Cody and the Fountain of Happiness by Tricia Springstubb (Series): It's the first day of summer vacation and while not much is happening in Cody's house, she's enthusiastic about inventing her own entertainment. The story is very Ramona Quimby-like. Cody's mother is feeling stress about a new job, her father is gone for long stretches as a truck driver, her teenage brother is moping over a girl, and there's a new kid in town staying with his grandmother and missing his parents. It's not wildly inventive but it's also perfectly enjoyable, which is just fine.

The Year of the Book by Andrea Cheng (Series): It's a "quiet, book lover's book" according to Jane. The protagonist, Anna, is the child of Chinese immigrants. She's having trouble navigating her social life. She's embarrassed by her mother's efforts to introduce Chinese culture into her daughter's American life. Anna decides that it's easier to find her friends in books, not people. She slowly learns to deal with friendships.

Princess Pistachio by Marie-Louse Gay (Series): Pistachio believes she is a princess, and when a mysterious crown arrives for her birthday she becomes truly convinced. Ramping up the spolied princess act isn't exactly popular with everyone around her. Jane found that, unlike other books where the main character drives the people around her crazy while being entertaining on the page, Pistachio was not. The words "sassy and entitled" were used, and not in a complimentary way. Jane recommends the author's picture books instead.  

Mystery Books:

The Diamond Mystery by Martin Widmark (Series): Two kids open a detective agency and this is their first case, of diamonds missing from a jewelry store. It's a classic whodunit structure: a client presents a mystery, there is a defined set of suspects each with reasons why they might have been the ones, and after a brief investigation of each person the real thief is revealed. Helen wonders if something was lost in the translation from the original Swedish - the language can read a bit like a vocabulary lesson. Also, she is disappointed that the publisher didn't work with the author and illustrator to convey more of Sweden in the book. The only geographical reference implies that the book is taking place in an American suburban town.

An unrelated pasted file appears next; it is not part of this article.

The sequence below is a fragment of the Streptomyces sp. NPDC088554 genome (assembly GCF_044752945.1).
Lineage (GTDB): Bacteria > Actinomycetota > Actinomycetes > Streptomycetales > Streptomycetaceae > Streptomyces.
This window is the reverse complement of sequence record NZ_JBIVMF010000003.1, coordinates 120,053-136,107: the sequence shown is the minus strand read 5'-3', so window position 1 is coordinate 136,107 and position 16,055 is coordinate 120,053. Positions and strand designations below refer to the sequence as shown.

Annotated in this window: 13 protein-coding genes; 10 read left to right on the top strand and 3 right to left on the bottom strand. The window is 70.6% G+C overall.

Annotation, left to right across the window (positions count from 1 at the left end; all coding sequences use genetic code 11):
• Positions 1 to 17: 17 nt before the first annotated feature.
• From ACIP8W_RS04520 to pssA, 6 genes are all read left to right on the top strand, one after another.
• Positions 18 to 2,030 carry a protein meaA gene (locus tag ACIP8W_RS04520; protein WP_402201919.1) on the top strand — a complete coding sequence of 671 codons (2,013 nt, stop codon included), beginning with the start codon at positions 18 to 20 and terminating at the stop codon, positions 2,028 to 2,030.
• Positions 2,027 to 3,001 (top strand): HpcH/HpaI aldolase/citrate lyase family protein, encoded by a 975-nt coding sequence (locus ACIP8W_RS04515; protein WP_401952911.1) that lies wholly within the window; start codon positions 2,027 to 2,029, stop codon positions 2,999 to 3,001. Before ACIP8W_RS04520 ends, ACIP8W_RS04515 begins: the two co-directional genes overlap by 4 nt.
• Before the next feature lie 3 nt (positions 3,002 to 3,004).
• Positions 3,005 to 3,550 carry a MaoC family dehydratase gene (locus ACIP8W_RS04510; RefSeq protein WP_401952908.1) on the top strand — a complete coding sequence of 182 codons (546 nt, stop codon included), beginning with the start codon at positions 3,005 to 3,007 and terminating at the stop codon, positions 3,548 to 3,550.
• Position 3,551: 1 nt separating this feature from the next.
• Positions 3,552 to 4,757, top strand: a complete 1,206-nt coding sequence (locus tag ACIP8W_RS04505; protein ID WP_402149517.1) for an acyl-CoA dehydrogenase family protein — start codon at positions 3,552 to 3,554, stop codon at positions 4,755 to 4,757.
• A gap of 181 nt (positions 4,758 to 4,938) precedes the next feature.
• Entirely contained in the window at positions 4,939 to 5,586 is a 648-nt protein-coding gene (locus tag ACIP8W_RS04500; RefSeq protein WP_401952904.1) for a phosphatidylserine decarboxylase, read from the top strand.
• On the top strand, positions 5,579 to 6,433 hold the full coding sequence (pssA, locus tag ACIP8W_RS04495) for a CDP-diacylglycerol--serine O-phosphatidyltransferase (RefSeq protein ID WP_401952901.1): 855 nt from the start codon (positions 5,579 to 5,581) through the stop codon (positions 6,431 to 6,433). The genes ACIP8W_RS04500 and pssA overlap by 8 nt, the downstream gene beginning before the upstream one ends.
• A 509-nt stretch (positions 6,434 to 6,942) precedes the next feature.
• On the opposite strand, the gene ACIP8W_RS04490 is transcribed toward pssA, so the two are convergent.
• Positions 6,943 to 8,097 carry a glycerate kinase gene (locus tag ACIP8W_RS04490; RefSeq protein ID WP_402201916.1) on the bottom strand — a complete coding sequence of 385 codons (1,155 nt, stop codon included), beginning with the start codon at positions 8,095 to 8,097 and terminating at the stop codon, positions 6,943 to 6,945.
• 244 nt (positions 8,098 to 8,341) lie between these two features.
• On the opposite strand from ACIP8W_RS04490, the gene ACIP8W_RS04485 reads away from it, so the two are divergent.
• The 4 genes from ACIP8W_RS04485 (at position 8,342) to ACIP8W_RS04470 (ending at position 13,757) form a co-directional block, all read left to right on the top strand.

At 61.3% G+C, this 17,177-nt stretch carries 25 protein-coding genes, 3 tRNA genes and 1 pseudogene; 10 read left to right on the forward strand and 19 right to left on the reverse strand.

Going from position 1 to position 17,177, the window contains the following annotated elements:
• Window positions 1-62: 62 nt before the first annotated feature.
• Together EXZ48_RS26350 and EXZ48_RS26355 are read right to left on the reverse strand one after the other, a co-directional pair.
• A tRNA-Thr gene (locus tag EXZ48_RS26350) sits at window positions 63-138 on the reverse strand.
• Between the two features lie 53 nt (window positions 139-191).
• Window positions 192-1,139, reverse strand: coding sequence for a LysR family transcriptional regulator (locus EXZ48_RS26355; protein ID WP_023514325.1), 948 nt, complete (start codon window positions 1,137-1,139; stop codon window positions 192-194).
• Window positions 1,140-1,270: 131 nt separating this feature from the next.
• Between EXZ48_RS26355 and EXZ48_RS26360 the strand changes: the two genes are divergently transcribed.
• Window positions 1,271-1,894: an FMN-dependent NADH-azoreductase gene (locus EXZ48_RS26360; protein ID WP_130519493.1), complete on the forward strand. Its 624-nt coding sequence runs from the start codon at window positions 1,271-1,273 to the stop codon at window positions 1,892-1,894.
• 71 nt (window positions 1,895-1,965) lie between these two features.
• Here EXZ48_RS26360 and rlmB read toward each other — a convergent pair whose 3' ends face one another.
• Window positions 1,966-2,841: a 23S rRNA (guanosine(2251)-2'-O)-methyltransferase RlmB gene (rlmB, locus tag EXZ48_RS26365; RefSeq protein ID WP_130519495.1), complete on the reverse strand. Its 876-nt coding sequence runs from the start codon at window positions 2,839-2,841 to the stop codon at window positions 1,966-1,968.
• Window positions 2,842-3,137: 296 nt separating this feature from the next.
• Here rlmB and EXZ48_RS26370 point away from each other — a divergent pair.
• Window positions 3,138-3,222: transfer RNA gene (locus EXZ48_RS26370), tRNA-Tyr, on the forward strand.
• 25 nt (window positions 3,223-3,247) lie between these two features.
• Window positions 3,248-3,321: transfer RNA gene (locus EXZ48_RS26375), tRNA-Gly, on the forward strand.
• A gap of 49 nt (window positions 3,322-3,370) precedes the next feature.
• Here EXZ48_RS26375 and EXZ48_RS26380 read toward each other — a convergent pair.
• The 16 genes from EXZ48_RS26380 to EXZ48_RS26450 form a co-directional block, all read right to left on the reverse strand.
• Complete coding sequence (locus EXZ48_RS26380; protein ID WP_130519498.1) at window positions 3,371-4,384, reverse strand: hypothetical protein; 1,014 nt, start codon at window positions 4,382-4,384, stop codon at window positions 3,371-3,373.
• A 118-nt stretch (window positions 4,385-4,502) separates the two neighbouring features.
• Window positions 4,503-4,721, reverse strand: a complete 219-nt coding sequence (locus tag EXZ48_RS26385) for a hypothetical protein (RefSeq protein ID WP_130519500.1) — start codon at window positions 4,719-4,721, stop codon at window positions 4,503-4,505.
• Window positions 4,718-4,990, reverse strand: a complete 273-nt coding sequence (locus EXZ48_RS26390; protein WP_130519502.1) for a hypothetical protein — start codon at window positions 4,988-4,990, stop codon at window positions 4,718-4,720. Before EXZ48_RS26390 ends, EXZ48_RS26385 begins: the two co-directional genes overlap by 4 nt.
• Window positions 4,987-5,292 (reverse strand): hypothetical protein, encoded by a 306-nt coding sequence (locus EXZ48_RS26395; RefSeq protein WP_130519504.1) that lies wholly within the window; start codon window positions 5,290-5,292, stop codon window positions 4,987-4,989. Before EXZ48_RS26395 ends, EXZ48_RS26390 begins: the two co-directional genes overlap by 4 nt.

Smashie McPerter and the Mystery of Room 11 by N. Griffin (Series): When the classroom hamster goes missing, Smashie (who didn't really like the hamster in the first place) decides to solve the mystery. This is a good book for problem solving and vocabulary building. It's also a good reading aloud book. The author is coming to Bear Pond Books on October 24th at 11:00 am to do a workshop on teaching problem solving skills. The workshop details are here.

Books with Clear Teaching Tie Ins (History, Science)

Tales from Maple Ridge: Logan Pryce Makes a Mess by Grace Gilmore and Petra Brown (Series): This series tells the story of a farm in 1892. The father needs to take a job off the farm because it is struggling, and the young son, Logan, is looking for ways help keep the farm going. It's very relatable and would appeal to Little House on the Prairie fans. There are two books in the series currently available, with two more slated for publication.

Ranger in Time by Kate Messner (Series): This series follows a search and rescue dog who failed his exam by chasing a squirrel. Through a little magic Ranger is transported back in time to the Oregon trail where a young girl has gone missing. The writing is solid and the conceit of the series lets history lessons be folded into the narrative. The author is local and has led workshops at Bear Pond before. We wrote an article on writing exercises based on Kate's workshops "New Ideas - Creative Jumpstarts that Work in the Classroom"